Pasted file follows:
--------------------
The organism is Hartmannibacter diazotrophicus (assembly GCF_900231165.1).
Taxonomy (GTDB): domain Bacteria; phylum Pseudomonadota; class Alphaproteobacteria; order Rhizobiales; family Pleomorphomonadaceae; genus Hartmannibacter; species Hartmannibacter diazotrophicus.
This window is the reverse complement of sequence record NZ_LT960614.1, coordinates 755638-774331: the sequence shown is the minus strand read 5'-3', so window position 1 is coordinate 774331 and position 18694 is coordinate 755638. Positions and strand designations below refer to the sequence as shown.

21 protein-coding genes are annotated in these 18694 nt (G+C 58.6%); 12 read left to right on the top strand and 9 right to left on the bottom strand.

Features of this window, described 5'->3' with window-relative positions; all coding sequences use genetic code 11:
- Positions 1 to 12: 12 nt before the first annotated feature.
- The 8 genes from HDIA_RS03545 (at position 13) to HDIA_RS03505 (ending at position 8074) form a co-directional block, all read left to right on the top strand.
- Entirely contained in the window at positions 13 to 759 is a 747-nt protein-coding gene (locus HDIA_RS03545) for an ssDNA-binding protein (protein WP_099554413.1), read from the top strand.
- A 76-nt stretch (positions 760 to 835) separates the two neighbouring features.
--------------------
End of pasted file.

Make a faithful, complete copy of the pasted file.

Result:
The organism is Hartmannibacter diazotrophicus (assembly GCF_900231165.1).
Taxonomy (GTDB): domain Bacteria; phylum Pseudomonadota; class Alphaproteobacteria; order Rhizobiales; family Pleomorphomonadaceae; genus Hartmannibacter; species Hartmannibacter diazotrophicus.
This window is the reverse complement of sequence record NZ_LT960614.1, coordinates 755638-774331: the sequence shown is the minus strand read 5'-3', so window position 1 is coordinate 774331 and position 18694 is coordinate 755638. Positions and strand designations below refer to the sequence as shown.

21 protein-coding genes are annotated in these 18694 nt (G+C 58.6%); 12 read left to right on the top strand and 9 right to left on the bottom strand.

Features of this window, described 5'->3' with window-relative positions; all coding sequences use genetic code 11:
- Positions 1 to 12: 12 nt before the first annotated feature.
- The 8 genes from HDIA_RS03545 (at position 13) to HDIA_RS03505 (ending at position 8074) form a co-directional block, all read left to right on the top strand.
- Entirely contained in the window at positions 13 to 759 is a 747-nt protein-coding gene (locus HDIA_RS03545) for an ssDNA-binding protein (protein WP_099554413.1), read from the top strand.
- A 76-nt stretch (positions 760 to 835) separates the two neighbouring features.